Personal Pan Pizza

Personally I only believe in rewarding myself with pizza IF AND ONLY IF I have read 10 books. But that’s what years of Book-It indoctrination gets you.

I’ll be honest–I’m not a huge pizza fan to begin with. Too doughy. Too much sweetness in the sauce. Often oily in the not-good way. Which is why I’ve been going all flatbread this season, highlighting all the goodies I’m finding at the local farmers’ market, which is basically the only place I go these days.

Flatbread, in some consistency or another, has existed for nearly 5,000 years. The idea is a simple leavened bread that can be rolled out and heated over fire. Since most of use don’t have a wood-fired oven at home, this iteration–which is modified from Ronni Lundy’s excellent book on Appalachian cuisine, Victuals–is made for the home cook’s oven.

Note that in total, this recipe takes about two hours to complete, though you can make your dough ahead of time!

While I usually eschew recipes, for baking, this is a bit more important.

Ingredients

  • 2 cups flour
  • 2/3 cup cornmeal
  • 1/2 tbsp salt
  • 1 packet active dry yeast
  • 1 cup warm water
  • 1/4 oil (vegetable, olive, grapeseed, whatever)

Mix flour, cornmeal, and salt in a food processor. Pulse with the blade attachment to mix.

Mix yeast with 3/4 cup of warm water. Remember, you want warm but not hot water. (The more you do this, the more you’ll get a natural sense for the right temperature without a thermometer.)

Whisk the oil with the water and yeast, then add this to the flour mixture in the food processor. Pulse a few times to combine, then run the processor for a few more seconds until it forms a doughy ball. If it’s too dry, add a little more water one teaspoon at a time.

(If you don’t have a food processor, you can do this by mixing the dry items in one bowl and the wet items in another. Then slowly add them together with your hands and knead for a minute or so.)

The Rise

Spray a bowl with anti-stick spray and then move the dough ball to the bowl. Cover and let rest/rise for about 20 minutes.

When ready to make your flatbreads, move the dough to a floured surface. Flatten it with your hands and then turn it back over on itself, kneading it several times before returning the dough to the bowl to let it rise for one more hour.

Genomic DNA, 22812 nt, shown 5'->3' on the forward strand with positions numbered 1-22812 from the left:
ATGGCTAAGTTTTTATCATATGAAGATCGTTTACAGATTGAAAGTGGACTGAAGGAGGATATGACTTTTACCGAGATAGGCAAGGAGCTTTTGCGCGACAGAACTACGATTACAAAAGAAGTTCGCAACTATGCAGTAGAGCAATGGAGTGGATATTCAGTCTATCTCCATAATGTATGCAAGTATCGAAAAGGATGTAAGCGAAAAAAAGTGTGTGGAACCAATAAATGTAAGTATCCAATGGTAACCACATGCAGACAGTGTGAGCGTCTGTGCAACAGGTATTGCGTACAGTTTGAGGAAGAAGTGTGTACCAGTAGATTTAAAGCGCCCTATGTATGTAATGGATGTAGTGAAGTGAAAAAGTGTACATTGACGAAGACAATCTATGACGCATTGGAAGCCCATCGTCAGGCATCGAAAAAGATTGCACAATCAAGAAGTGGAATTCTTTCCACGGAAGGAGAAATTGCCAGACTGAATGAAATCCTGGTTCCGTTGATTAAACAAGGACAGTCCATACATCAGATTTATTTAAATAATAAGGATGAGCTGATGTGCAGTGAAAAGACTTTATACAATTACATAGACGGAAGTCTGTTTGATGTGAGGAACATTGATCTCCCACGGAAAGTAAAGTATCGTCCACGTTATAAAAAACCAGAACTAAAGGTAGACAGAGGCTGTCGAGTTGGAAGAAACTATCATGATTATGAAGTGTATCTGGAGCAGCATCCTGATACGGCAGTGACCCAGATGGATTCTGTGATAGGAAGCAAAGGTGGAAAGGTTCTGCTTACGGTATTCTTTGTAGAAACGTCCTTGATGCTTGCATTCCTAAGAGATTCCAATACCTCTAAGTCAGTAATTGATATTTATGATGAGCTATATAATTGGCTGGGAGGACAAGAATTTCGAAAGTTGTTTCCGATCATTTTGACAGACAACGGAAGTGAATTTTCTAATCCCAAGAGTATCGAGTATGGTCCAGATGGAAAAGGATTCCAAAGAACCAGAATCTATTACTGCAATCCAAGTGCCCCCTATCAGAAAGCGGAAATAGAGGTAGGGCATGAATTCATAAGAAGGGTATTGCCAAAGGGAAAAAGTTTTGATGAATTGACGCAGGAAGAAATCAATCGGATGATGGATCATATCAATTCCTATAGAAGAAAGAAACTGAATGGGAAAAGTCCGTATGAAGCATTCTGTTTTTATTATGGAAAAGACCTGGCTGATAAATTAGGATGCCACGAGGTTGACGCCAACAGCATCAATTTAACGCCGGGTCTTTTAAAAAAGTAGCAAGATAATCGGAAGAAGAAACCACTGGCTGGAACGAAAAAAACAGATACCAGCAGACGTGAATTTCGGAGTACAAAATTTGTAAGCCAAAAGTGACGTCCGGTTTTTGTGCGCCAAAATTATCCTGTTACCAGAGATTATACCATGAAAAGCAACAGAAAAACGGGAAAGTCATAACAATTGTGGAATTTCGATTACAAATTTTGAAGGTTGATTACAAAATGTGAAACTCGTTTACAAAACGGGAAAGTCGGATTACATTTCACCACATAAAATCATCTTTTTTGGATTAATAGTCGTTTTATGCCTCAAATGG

Make Ahead Note: At this point you can move the dough into the fridge for up to two days.

I make Joe do this because he’s more patient with dough than I am.

When your dough has risen, divide the dough into 2-4 pieces. Note that this recipe will make two fluffy flatbreads or four cracker-esque flatbreads. (I also suppose it can make three somewhere-in-betweens as well.) This will depend on what consistency you prefer your dough. Note that the thinner you roll your dough, the crunchier and more cracker-like your flatbread will be.

Transfer your rolled dough to a parchment-lined baking sheet. (You can also use spray oil if you don’t have parchment paper.)

Toppings!

NOW THE FUN PART STARTS. Once you have the dough recipe down, it’s time to think about toppings.

Sure, you can go with a classic red sauce here, but there’s also a host of pestos, ricotta, or infused oils to use as a base. This is truly an opportunity for whatever is hanging around in your fridge to make an appearance! Think about what’s in season, what flavors you like together, what leftovers can be repurposed for optimal tastiness. Try different cheese, veg, meat combos. Let your housemates dress their own!

How to Roast a Tomato

If you must go with a red sauce, I recommend roasting your own tomatoes to give your sauce an extra boost. To do this, turn your oven to broil, and then put the whole tomatoes (skin on, not from a can) on a sheet underneath the broiler, turning them every 3 minutes or so until the whole of the skin chars.

When the skin is black and puckering off, transfer the tomato to a tupperware container with the lid and place it in the freezer. In ten minutes, the tomato should have cooled down enough for you the peel off the skin, which you should do! Then simply chop it finely (or use the food processor), add salt and spices of your choosing, and ta-da! Roasted tomato sauce!

Thin crust fiestada–you know, that weird octagonal “Mexican pizza” they served you in cafeteria lunches, but FANCY!

Baking the Flatbread

When you’re happy with your toppings, put your flatbreads into the pre-heated oven. Bake for 12 minutes and then swap the top flatbread with the bottom flatbread and bake for another 12 minutes until both are golden brown.

Remove the flatbread from the oven and allow to cool. Top with any leafy greens you’d like! (Embrace the salad as a part of the whole.) I personally recommend a little arugula or mixed greens of your choosing tossed lightly with olive oil and a touch of sherry vinegar.

Then rip it apart or cut it into pieces for sharing, or jealously horde it all for yourself. Who cares. You earned it. Now go read 10 more books. Here’s a good place to start!

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